- Crocus spp. – Crocus
- Dahlia spp. – Dahlias
- Endymion hispanica – Spanish Bluebell
- Galtonia candicans – Summer Hyacinths
- Gladiolus spp. – Gladioli
- Hyacinthus orientalis – Common Hyacinth
- Ipheion uniflorum – Star Flower
- Iris spp. – Iris
- Leucojum aestivum – Summer Snowflake
- Lilium spp. – Lilies
- Muscari spp. – Grape Hyacinths
- Narcissus spp. and hybrids – Daffodils
- Tulipa spp. and hybrids – Tulips
For Shade (plants marked with a * will tolerate the most shade):
- Acanthus mollis – Bear’s Breech
- Alchemilla mollis – Lady’s Mantle
- Amsonia tabernaemontana – Blue Star
- Aquilegia spp. – Columbine
- Arum italicum – Painted Arum *
- Asarum spp. – Wild Gingers *
- Aspidistra elatior – Cast Iron Plant *
- Astilbe x arendsii – Astilbe
- Begonia grandis – Hardy Begonia
- Bergenia cordifolia – Heartleaf Bergenia
- Brunnera macrophylla – Siberian Bugloss
- Ceratostigma plumbaginoides – Plumbago
- Chelone oblique – Turtlehead
- Chrysogonum virginianum – Green and Gold
- Cimicifuga spp. – Bugbane/Cohosh
- Convallaria majalis – Lily-of-the-Valley *
- Cyclamen spp. – Hardy Cyclamen
- Dicentra spp. – Bleeding Heart
- Digitalis spp. – Foxglove
- Epimedium spp. – Barrenwort *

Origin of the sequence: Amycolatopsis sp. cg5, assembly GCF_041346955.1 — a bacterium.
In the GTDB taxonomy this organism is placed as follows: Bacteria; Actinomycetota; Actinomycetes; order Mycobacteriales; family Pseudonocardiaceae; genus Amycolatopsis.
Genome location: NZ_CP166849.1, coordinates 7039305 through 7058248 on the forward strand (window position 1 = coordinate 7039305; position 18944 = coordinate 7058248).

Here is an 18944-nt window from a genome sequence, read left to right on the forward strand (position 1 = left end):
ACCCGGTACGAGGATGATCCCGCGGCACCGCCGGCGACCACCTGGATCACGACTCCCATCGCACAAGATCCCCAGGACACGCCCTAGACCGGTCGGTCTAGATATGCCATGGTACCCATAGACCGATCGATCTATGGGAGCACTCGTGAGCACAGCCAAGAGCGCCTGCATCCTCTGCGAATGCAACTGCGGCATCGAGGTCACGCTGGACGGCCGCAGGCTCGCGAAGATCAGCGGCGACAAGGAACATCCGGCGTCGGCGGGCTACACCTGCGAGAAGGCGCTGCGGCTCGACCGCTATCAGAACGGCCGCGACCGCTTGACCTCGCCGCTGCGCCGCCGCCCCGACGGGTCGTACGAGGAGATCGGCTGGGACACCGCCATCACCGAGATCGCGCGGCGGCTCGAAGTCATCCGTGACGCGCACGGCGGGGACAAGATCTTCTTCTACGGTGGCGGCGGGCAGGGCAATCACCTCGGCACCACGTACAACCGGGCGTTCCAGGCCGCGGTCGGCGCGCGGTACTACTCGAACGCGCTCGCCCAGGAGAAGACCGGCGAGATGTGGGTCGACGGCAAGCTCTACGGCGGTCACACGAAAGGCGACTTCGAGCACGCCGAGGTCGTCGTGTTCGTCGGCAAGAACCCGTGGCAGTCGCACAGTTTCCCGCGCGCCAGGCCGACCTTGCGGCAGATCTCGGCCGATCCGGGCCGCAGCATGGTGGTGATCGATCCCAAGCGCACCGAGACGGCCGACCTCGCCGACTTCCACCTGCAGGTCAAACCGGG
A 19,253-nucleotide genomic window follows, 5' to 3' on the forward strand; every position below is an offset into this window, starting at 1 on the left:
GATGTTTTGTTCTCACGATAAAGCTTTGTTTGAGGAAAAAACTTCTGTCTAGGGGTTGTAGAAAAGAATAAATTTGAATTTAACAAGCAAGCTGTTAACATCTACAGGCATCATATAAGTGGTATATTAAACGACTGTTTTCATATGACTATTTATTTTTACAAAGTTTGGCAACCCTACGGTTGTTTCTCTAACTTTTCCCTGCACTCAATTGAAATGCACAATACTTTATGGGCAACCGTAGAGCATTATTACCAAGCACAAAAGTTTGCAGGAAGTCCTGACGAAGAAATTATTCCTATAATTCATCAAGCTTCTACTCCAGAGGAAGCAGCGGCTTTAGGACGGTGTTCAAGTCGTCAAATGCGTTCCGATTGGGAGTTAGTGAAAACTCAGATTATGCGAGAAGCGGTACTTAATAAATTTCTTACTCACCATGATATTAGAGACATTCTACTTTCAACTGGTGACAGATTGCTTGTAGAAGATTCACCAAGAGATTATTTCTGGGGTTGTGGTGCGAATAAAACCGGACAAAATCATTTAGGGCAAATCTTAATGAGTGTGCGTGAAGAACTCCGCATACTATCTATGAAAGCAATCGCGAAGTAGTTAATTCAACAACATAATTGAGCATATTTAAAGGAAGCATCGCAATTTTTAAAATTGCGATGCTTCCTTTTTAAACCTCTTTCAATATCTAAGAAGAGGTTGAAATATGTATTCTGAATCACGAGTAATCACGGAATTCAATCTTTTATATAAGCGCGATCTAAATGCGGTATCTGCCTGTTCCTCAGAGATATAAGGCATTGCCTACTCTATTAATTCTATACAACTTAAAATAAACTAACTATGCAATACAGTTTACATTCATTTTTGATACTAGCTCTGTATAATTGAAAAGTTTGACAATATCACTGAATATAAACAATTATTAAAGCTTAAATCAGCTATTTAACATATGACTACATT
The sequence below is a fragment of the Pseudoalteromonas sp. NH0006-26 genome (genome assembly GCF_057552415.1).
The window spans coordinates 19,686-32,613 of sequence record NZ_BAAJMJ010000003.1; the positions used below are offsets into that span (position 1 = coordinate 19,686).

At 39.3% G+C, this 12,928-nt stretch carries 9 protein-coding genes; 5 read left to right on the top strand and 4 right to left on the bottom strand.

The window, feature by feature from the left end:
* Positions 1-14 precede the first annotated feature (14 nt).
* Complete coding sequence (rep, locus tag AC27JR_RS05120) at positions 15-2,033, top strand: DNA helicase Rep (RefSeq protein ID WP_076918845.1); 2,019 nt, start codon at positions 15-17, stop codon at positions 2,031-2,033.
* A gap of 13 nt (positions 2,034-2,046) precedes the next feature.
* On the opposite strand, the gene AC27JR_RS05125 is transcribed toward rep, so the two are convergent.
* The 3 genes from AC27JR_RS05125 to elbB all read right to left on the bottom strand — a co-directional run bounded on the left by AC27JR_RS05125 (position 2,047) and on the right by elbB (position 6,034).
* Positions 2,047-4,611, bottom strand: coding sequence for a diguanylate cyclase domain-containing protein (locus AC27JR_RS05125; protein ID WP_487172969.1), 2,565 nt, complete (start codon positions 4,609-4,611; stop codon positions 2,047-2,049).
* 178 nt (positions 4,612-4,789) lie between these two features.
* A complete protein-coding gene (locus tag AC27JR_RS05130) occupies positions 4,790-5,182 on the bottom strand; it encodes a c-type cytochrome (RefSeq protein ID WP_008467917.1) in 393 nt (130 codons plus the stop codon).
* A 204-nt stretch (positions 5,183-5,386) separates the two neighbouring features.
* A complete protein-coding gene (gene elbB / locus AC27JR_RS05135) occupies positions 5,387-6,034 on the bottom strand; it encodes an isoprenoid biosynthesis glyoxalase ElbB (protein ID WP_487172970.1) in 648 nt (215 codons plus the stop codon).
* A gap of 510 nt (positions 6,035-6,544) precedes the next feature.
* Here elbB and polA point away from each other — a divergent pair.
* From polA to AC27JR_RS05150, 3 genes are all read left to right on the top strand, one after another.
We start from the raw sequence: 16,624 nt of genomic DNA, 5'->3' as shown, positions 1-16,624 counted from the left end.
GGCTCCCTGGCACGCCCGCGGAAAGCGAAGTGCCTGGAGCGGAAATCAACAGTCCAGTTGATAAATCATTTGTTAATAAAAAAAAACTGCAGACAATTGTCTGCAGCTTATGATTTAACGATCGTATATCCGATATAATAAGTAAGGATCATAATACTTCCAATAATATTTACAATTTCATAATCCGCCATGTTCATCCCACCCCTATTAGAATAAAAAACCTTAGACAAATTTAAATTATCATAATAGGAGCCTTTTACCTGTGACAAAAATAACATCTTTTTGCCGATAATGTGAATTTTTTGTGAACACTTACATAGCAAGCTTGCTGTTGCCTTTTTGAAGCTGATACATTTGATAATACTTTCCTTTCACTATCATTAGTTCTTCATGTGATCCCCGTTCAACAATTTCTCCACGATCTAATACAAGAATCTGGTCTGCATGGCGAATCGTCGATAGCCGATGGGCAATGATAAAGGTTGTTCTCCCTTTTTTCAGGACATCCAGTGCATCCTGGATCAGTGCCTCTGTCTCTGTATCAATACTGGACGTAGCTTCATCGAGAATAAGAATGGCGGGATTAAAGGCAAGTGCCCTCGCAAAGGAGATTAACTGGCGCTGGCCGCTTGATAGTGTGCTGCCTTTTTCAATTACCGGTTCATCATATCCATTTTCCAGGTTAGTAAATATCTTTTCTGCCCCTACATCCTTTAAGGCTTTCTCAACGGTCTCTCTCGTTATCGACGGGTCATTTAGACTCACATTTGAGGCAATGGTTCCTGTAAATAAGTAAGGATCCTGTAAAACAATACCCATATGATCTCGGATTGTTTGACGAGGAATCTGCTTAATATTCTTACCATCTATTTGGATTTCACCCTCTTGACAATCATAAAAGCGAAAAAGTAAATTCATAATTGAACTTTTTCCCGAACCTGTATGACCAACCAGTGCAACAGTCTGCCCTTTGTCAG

- Ferns * (most)
- Galium odoratum – Sweet Woodruff *
- Geranium maculatum – Cranesbill Geranium
- Gillenia trifoliate – Bowman’s Root
- Helleborus foetidus – Bearfoot Hellebore
- Helleborus orientalis – Lenten Rose
- Heuchera spp. – Coral Bells
- Hosta spp. – Plantain Lily
- Lamium maculatum – Spotted Dead Nettle *
- Lobelia cardinalis – Cardinal Flower *
- Lobelia siphilitica – Great Blue Lobelia *
- Mertensia virginica – Virginia Bluebells *
- Myosotis sylvatica – Forget-me-not
- Phlox divaricata – Wild Sweet William
- Phlox stolonifera – Creeping Woodland Phlox
- Polygonatum spp. – Solomon’s Seal *
- Primula spp. – Primrose
- Pulmonaria spp. – Lungwort *
- Salvia koyame – Japanese Yellow Sage
- Saxifraga stolonifera – Strawberry Begonia
- Shortia galacifolia – Oconee Bells *